“Every weekend even if you went to only a regional race in Denmark, there were 120 riders and lots of teams like ours, so the scene was big and there was a lot of strong riders; it really brings you on.

“You were also racing twice the distance as in Ireland and training longer and harder. But they are still very careful not to push you too much.”

“As a second year junior I got onto one of the strongest teams and I was also racing with the Danish national team. So I got to race abroad.”

He says it was a set-up that allowed him to develop a “mature cyclist’s mentality”; one where working for a stronger team mate was second nature and helped to “earn the respect of the elders”.

It was also a culture in which developing towards success, rather than rushing it, was the order of the day.

As an U23 he moved to Danish continental team Glud & Marstrand LRØ, which he says has always had “a good development ethos”.


Flat out in Denmark in the colours of Glud & Marstrand LRØ

Flat out in Denmark in the colours of Glud & Marstrand LRØ


While win after win did not exactly roll in, Juul Jensen says he made constant progress and got better each year. By his third year at U23 level he began gaining regular selection for the Danish national team again.

“I tried to set realistic goals rather than massive ones. I was successful in terms of the expectations I had. I’ve been a grinder.

“I’ve worked hard and I like to think I’ve done my homework. I have won only a few races but I have worked all the way to be strong at elite level.”

In 2009 he was 17th in the final GC in the Tour of Denmark aged just 20 against leading pro opposition. The following year, 2010, he was eight in the U23 Liège-Bastogne-Liège.

His biggest win, and the race where his ‘steady progress’ mentality is best demonstrated, was at the Ville de Saguenay stage race in Canada; one of the hardest events on the U23 Nations Cup calendar.

In his third year as an U23 he gained selection for the Danish team for the race and was “delighted to be there to learn as much as I could”.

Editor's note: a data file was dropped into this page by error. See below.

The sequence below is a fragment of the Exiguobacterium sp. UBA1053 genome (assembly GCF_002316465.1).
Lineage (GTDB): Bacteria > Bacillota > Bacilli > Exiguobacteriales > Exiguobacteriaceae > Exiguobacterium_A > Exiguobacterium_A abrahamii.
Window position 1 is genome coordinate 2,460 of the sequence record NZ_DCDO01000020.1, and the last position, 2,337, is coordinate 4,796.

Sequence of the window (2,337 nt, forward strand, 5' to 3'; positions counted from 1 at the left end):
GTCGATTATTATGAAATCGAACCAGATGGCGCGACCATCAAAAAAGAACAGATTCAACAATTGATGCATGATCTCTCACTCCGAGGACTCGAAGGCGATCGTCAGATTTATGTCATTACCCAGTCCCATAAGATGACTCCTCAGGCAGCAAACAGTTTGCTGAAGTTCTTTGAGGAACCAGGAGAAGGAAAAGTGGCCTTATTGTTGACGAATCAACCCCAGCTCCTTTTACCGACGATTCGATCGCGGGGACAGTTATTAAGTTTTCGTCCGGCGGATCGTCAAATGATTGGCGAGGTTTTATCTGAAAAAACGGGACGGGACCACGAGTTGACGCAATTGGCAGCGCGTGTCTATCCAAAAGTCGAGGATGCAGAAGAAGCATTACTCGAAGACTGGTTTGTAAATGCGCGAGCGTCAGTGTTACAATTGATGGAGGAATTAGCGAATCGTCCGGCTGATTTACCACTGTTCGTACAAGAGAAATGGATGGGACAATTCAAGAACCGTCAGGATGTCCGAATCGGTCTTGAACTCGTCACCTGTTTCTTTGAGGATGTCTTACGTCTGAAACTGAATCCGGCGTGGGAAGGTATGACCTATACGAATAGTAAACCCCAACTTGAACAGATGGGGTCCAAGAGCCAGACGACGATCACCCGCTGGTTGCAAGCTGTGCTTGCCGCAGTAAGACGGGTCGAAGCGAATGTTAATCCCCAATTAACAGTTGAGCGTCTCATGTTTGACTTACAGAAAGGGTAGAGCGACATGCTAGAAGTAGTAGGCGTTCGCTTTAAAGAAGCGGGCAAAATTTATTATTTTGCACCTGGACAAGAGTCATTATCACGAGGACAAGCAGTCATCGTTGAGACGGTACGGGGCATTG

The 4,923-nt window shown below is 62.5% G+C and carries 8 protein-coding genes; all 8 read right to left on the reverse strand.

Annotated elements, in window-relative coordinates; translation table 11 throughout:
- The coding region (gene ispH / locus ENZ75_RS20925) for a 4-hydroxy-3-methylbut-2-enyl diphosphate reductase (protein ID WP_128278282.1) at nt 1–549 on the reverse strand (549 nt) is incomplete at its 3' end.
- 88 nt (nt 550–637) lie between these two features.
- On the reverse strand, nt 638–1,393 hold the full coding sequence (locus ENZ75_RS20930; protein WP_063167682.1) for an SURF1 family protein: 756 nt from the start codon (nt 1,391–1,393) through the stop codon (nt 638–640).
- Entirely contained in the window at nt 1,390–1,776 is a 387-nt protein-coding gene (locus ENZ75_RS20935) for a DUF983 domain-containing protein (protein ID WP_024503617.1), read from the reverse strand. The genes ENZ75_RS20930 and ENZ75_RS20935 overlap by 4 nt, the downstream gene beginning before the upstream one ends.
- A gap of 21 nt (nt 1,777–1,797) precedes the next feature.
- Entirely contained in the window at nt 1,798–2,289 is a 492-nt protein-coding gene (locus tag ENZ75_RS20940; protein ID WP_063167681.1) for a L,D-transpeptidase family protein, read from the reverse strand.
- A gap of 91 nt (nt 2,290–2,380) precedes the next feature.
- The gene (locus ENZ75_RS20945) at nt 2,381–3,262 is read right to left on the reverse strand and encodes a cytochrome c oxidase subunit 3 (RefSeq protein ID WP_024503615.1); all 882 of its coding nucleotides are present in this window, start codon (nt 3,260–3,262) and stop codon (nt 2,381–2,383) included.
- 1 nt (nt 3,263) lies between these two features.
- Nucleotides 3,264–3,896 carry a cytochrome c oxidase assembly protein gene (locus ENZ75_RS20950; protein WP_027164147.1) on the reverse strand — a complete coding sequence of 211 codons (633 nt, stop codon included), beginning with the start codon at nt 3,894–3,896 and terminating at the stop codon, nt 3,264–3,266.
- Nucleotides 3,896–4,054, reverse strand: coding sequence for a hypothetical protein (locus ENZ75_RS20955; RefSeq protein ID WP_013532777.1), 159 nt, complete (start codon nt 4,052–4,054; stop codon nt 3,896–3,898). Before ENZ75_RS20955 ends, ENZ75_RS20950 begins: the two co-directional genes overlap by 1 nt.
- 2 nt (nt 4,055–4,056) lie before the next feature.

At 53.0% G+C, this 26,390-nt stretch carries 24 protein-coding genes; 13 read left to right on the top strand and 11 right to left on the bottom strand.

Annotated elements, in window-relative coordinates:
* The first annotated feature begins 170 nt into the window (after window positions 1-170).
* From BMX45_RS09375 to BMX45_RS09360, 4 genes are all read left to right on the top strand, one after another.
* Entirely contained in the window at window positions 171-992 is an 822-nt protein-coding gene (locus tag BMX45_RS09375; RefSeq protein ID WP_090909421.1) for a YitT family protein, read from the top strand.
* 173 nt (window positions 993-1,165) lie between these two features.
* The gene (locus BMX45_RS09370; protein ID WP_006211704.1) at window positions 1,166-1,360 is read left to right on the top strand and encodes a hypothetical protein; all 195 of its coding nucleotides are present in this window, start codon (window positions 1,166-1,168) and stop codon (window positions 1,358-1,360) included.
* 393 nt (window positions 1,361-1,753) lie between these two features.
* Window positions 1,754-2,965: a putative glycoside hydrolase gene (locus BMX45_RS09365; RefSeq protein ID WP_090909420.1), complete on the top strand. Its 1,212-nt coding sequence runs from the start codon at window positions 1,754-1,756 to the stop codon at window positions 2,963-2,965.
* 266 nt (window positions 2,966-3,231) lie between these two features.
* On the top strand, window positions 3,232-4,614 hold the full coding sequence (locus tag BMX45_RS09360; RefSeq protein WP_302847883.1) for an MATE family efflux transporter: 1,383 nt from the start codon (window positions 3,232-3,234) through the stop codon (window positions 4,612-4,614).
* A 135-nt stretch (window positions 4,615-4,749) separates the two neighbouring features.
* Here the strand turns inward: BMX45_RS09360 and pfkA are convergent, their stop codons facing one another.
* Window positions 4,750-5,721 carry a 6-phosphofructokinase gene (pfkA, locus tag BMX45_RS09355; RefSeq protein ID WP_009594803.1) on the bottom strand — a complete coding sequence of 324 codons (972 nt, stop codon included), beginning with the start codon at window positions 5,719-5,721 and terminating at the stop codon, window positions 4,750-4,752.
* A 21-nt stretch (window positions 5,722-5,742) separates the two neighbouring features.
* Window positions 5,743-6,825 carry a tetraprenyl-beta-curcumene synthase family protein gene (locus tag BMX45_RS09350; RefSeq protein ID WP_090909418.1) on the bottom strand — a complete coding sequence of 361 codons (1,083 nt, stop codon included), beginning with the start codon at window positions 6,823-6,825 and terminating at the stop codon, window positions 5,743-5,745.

The following year his aim was to be strong enough to help the best riders on the team for the GC and try and do well on a stage or two himself.

In his third visit to the race, during the 2011 season, he was stronger again. Aiming for a good GC place, he won the race outright; a massive performance in a very difficult arena.

He was also eight overall in the Tour de l’Avenir in 2011. He says of both results: “It was an indication that I had taken a few steps in the right direction; that maybe I could be a pro.”

His progress had already attracted the attention of Saxo-SunGard, who invited him for a week-long training camp in the French Alps in 2009 and another camp in 2011.

Leopard-Trek also came knocking, offering him a stagiaire during the 2011 season.

He bravely declined it, hoping Bjarne Riis would offer him a deal instead.

That hope came to fruition just at the end of the 2011 season and he will now ride for the Saxo-SunGard Danish squad next year, where he will be a team mate of Contador.

His two-year deal came about through his results and relentless progress and also because his manager at his continental team in Denmark kept in constant touch with Saxo-SunGard on his behalf; the Danish support system helped deliver the classy Juul Jensen right to Riis’s door.

“The main aim for the coming season is to get an idea of where my abilities are as a pro and to adapt to the higher level,” says Juul Jensen.

“There are no Grand Tours or big classics on the agenda for me in 2012. There are stage races and one day races in Belgium and France to find out where I am at. The biggest race will be the Tour de Suisse.”

He says he has really fond memories of living and racing in Ireland and pays tribute to those in Sorrento CC who looked after him as a kid; “people like Adrian Ryan, Paul Murray; a lot of people, great people”.

But he doesn’t look back.

“I feel Danish and I don’t regret moving here; the set-up is so strong. Irish cycling has developed a lot and suddenly I’ve seen the Irish teams at a lot of races in recent years.

“But, no, I don’t think I will be riding for Ireland; I’m not considering moving back.”


Danish international Juul Jensen has just bagged a two-year contract with Saxo-SunGard

Danish international Juul Jensen has just bagged a two-year contract with Saxo-SunGard


Attack of the Paddies - Juul Jensen

Attack of the Paddies: From left Frank O’Leary (Bray Wheelers), Mick O’Donnell (Bray Wheelers), Mark McLeavy (Sorrento CC), Juul Jensen (Saxo-SunGard and Sorrento CC!) and Dermot Healy (Sorrento CC)


Back to his roots at Wicklow’s Sally Gap

Back to his roots at Wicklow’s Sally Gap

Breakthrough ride: Winning the Ville de Saguenay U23 Nations Cup race in 2011

Breakthrough ride: Winning the Ville de Saguenay U23 Nations Cup race in 2011